Oriard traces this evolution in convincing detail. He is scarcely the first former player to write about the game -- Jerry Kramer's Instant Replay (1968), published while its author was still a member of the Green Bay Packers, remains to this day the best book about football qua football -- but the combination of his playing experience and his deep knowledge of the league's inner business workings makes for a unique and useful point of view. Much of the material in the first two-thirds of the book will be familiar to readers of Michael MacCambridge's America's Game (2004), the best history of pro football to date, but his discussion of what can fairly be called the game's larger meaning is especially interesting and insightful.

Oriard wastes no time in declaring himself: "I always understood that players drew the fans who made the owners rich; that the players, not the owners, risked crippling injury on every play only to become crippled in middle age anyway, even if they managed to avoid major injuries. Readers may occasionally find a former player's bias in the chapters that follow." So it will come as no surprise that his sentiments lie with the players in the three strikes that afflicted the league in 1974, 1982 and 1987, but he is also quick to point out weaknesses in the players' strategy, and he makes plain that they were far from unanimous in support of their union. As he says, their real victories were won in the courts, which finally assured them rights of free agency -- the same rights that all people are supposed to enjoy in the American workplace -- and, ironically, helped lead not merely to labor peace but also to a more profitable NFL, for owners every bit as much as for players.

Considering that Oriard was in college in the late 1960s and that his own time in the NFL was in the early 1970s, it's understandable that he brings a '60s sensibility to this book. He thinks (and he's right) that despite the genuine progress the league has made on race, it is still woefully short of genuine equality in the front offices as well as on the field. He is deeply disturbed (as he should be) by the league's callous attitude toward serious injuries suffered by active players and by its indifference to Alzheimer's and other maladies that former players undergo years after leaving the game -- maladies that doctors not affiliated with the league almost unanimously attribute to concussions and other football-related injuries.

Yet Oriard is also a football guy to the core, and he does not shirk from acknowledging that violence and risk of injury are part of the game's appeal to fans and players alike. "Football's power from its beginnings derived from the players appearing larger than life and meeting physical demands that seemed heroic in contrast to ordinary human experiences," he writes, and he insists that "those who respond to its fundamental nature will remain fans no matter what the packaging, while those who respond to the packaging may be briefly attracted but will not become real fans." Later he writes:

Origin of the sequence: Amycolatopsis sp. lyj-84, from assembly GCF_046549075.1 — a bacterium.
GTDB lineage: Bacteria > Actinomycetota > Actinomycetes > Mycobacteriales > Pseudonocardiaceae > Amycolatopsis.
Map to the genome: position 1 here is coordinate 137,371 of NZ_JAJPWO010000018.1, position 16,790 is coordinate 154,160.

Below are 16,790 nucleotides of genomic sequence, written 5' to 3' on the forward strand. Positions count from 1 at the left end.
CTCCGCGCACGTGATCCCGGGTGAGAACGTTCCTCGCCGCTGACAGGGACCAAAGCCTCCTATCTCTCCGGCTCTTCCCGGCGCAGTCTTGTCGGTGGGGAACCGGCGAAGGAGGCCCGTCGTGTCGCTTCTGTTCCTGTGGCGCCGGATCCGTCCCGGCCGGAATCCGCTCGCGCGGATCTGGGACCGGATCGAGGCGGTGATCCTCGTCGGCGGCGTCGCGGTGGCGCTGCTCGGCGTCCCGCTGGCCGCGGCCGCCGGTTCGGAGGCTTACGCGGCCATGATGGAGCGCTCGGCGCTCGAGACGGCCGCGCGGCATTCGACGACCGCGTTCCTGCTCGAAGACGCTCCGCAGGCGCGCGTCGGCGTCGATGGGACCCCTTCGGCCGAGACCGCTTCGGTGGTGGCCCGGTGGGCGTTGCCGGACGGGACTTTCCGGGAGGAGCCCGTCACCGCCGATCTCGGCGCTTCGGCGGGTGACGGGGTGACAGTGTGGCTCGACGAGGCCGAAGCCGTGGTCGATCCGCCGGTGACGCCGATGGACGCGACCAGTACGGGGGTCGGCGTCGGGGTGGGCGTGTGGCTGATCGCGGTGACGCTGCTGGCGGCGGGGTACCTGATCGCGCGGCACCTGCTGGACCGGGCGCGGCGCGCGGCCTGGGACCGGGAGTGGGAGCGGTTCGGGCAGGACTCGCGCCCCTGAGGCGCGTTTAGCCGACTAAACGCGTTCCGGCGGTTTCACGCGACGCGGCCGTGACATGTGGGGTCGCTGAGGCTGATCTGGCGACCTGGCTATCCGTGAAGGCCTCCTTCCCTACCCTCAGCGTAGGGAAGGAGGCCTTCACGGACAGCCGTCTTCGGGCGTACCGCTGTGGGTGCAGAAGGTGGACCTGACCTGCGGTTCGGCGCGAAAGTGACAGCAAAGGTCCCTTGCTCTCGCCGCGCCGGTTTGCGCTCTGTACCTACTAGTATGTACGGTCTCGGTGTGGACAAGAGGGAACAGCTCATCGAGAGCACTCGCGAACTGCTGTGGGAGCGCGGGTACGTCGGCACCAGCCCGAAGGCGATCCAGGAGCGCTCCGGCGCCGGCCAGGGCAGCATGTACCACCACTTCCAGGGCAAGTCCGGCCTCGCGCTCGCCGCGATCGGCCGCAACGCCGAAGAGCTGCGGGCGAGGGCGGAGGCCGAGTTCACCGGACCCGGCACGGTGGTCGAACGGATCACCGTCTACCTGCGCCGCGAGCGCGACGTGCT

"Football makes little sense according to the rules we learn to live by in our modern world. That is why it appeals so powerfully, not just to working stiffs wearing dog masks and barking in the end zone seats in Cleveland, but also to TV executives and CEOs in luxury suites. . . . Football ultimately is what it is and what its fans make of it, no matter what efforts go into the packaging. It is deeply ironic that the NFL has become a financial colossus but can no longer afford to trust football's power. The league needs those 80 or 90 million casual fans, on top of its passionate 40 million, to feed the money machine it has created. Yet without that inherent power all the marketing in the world would be pointless."

Thus in the end Oriard, for all his toughness, reveals himself to be something of a romantic: "We no longer live in a Heroic Age, our values have changed, yet football itself is an expression of a longing to recover the heroic." Perhaps so, though one should no more confuse football "heroism" with the real thing than one should venerate John Wayne for his celluloid "heroism." But Oriard is right to insist that if pro football permits the essential nature of the game to be lost in all that marketing, if it becomes all sizzle and no steak, something very American and very valuable also will be lost. ?